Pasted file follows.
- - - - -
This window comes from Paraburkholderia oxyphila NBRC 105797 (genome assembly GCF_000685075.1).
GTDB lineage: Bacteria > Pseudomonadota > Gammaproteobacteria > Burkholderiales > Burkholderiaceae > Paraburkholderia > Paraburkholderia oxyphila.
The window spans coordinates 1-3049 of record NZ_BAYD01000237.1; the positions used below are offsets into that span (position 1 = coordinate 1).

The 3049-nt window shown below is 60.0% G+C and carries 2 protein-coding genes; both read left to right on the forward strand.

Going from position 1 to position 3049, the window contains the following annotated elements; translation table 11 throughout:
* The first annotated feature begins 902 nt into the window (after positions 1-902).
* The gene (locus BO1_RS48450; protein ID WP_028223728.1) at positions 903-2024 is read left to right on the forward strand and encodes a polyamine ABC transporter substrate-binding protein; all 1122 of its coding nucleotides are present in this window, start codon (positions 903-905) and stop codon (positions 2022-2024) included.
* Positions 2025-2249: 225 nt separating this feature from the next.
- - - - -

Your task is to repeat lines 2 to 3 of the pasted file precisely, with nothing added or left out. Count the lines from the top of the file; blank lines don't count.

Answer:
GTDB lineage: Bacteria > Pseudomonadota > Gammaproteobacteria > Burkholderiales > Burkholderiaceae > Paraburkholderia > Paraburkholderia oxyphila.
The window spans coordinates 1-3049 of record NZ_BAYD01000237.1; the positions used below are offsets into that span (position 1 = coordinate 1).